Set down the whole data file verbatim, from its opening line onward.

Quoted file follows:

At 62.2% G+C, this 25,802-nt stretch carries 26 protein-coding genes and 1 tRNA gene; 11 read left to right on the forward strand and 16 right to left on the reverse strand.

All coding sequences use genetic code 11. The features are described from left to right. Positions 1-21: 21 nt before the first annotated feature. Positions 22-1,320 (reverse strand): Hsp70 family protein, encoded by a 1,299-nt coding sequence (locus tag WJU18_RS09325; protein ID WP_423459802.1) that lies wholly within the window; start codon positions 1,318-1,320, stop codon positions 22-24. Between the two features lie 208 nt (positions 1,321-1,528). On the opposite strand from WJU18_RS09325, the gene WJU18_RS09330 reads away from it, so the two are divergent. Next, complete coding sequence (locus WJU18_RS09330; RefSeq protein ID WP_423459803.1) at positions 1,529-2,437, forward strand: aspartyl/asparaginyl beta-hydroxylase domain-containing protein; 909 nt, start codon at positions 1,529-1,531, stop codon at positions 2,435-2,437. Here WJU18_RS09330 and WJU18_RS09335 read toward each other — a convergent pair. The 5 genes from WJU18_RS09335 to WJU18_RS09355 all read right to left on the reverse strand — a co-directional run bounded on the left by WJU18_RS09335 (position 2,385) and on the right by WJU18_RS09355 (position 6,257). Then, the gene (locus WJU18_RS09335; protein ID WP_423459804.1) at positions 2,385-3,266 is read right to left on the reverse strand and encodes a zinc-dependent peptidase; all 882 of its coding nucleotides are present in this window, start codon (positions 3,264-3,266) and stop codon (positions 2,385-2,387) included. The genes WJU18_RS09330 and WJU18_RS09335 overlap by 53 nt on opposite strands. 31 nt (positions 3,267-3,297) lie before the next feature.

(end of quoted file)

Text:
At 62.2% G+C, this 25,802-nt stretch carries 26 protein-coding genes and 1 tRNA gene; 11 read left to right on the forward strand and 16 right to left on the reverse strand.

All coding sequences use genetic code 11. The features are described from left to right. Positions 1-21: 21 nt before the first annotated feature. Positions 22-1,320 (reverse strand): Hsp70 family protein, encoded by a 1,299-nt coding sequence (locus tag WJU18_RS09325; protein ID WP_423459802.1) that lies wholly within the window; start codon positions 1,318-1,320, stop codon positions 22-24. Between the two features lie 208 nt (positions 1,321-1,528). On the opposite strand from WJU18_RS09325, the gene WJU18_RS09330 reads away from it, so the two are divergent. Next, complete coding sequence (locus WJU18_RS09330; RefSeq protein ID WP_423459803.1) at positions 1,529-2,437, forward strand: aspartyl/asparaginyl beta-hydroxylase domain-containing protein; 909 nt, start codon at positions 1,529-1,531, stop codon at positions 2,435-2,437. Here WJU18_RS09330 and WJU18_RS09335 read toward each other — a convergent pair. The 5 genes from WJU18_RS09335 to WJU18_RS09355 all read right to left on the reverse strand — a co-directional run bounded on the left by WJU18_RS09335 (position 2,385) and on the right by WJU18_RS09355 (position 6,257). Then, the gene (locus WJU18_RS09335; protein ID WP_423459804.1) at positions 2,385-3,266 is read right to left on the reverse strand and encodes a zinc-dependent peptidase; all 882 of its coding nucleotides are present in this window, start codon (positions 3,264-3,266) and stop codon (positions 2,385-2,387) included. The genes WJU18_RS09330 and WJU18_RS09335 overlap by 53 nt on opposite strands. 31 nt (positions 3,267-3,297) lie before the next feature.